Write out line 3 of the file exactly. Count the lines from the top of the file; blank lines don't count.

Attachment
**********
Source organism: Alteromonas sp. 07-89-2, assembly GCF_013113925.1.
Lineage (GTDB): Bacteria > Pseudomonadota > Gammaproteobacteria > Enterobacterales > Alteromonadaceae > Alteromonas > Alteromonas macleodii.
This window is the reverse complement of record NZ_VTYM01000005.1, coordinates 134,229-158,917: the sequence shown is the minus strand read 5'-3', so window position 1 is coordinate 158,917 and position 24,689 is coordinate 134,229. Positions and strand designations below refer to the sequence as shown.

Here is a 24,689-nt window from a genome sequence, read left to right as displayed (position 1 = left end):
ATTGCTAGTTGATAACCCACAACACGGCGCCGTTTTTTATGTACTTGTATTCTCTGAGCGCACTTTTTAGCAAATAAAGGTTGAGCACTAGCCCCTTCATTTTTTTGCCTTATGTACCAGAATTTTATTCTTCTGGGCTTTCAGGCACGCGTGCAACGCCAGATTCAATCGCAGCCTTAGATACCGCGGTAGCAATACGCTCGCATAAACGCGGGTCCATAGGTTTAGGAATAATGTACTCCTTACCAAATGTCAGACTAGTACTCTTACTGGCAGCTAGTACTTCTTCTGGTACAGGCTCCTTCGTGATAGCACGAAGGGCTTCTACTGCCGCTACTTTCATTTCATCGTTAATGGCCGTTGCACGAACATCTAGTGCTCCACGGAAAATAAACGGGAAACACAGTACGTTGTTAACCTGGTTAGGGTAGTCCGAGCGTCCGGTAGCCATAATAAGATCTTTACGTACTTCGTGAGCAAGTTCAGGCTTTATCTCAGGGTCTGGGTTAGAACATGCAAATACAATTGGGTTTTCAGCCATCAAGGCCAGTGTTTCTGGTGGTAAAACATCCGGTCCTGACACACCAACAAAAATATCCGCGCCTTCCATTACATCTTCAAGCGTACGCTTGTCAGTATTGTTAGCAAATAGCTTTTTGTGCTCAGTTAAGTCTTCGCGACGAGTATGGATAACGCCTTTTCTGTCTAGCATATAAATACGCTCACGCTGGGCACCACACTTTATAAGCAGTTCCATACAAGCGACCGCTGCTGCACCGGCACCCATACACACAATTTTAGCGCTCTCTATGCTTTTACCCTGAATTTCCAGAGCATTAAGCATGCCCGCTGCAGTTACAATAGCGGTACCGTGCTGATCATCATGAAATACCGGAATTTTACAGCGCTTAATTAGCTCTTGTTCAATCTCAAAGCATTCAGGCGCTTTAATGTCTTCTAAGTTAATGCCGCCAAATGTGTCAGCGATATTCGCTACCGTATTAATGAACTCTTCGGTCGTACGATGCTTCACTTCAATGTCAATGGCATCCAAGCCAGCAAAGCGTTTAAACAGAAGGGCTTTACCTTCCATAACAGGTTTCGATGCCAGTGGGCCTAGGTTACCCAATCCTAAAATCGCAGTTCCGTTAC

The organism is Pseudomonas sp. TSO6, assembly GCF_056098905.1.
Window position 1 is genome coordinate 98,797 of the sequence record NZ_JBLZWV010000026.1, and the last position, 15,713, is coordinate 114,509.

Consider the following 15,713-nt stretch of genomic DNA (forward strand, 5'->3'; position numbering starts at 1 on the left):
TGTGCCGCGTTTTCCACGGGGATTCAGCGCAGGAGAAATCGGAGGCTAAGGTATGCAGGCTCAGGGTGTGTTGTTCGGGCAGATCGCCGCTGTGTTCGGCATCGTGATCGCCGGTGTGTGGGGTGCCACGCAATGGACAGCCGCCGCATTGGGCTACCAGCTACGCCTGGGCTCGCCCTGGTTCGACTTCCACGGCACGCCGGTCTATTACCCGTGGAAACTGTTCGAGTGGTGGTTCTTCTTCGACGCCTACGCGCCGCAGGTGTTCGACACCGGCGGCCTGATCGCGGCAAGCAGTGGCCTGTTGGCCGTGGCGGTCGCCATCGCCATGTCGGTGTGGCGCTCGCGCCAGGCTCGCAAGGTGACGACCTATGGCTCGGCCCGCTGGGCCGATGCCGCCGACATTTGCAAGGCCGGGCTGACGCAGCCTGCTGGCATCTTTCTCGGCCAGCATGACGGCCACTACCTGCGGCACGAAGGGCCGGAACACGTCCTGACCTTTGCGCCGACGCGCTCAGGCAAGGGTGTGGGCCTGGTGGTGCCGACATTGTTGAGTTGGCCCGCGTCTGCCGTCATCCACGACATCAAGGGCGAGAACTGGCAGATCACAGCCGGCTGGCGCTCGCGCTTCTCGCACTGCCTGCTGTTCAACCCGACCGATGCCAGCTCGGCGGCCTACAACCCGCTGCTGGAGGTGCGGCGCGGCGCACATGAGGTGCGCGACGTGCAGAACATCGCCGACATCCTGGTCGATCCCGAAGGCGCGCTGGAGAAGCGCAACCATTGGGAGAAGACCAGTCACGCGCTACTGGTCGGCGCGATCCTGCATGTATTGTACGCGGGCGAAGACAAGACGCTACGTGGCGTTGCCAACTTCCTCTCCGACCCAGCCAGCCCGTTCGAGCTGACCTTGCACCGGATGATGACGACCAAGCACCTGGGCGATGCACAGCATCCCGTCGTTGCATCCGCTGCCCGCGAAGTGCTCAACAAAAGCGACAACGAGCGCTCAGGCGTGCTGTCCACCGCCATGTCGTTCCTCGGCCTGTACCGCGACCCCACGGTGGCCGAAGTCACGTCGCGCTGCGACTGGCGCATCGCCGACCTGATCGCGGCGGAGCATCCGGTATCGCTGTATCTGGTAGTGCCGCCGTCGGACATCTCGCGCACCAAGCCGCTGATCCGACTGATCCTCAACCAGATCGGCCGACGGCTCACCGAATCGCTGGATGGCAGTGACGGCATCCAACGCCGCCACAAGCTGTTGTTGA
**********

This window is the reverse complement of record NZ_VTYM01000005.1, coordinates 134,229-158,917: the sequence shown is the minus strand read 5'-3', so window position 1 is coordinate 158,917 and position 24,689 is coordinate 134,229. Positions and strand designations below refer to the sequence as shown.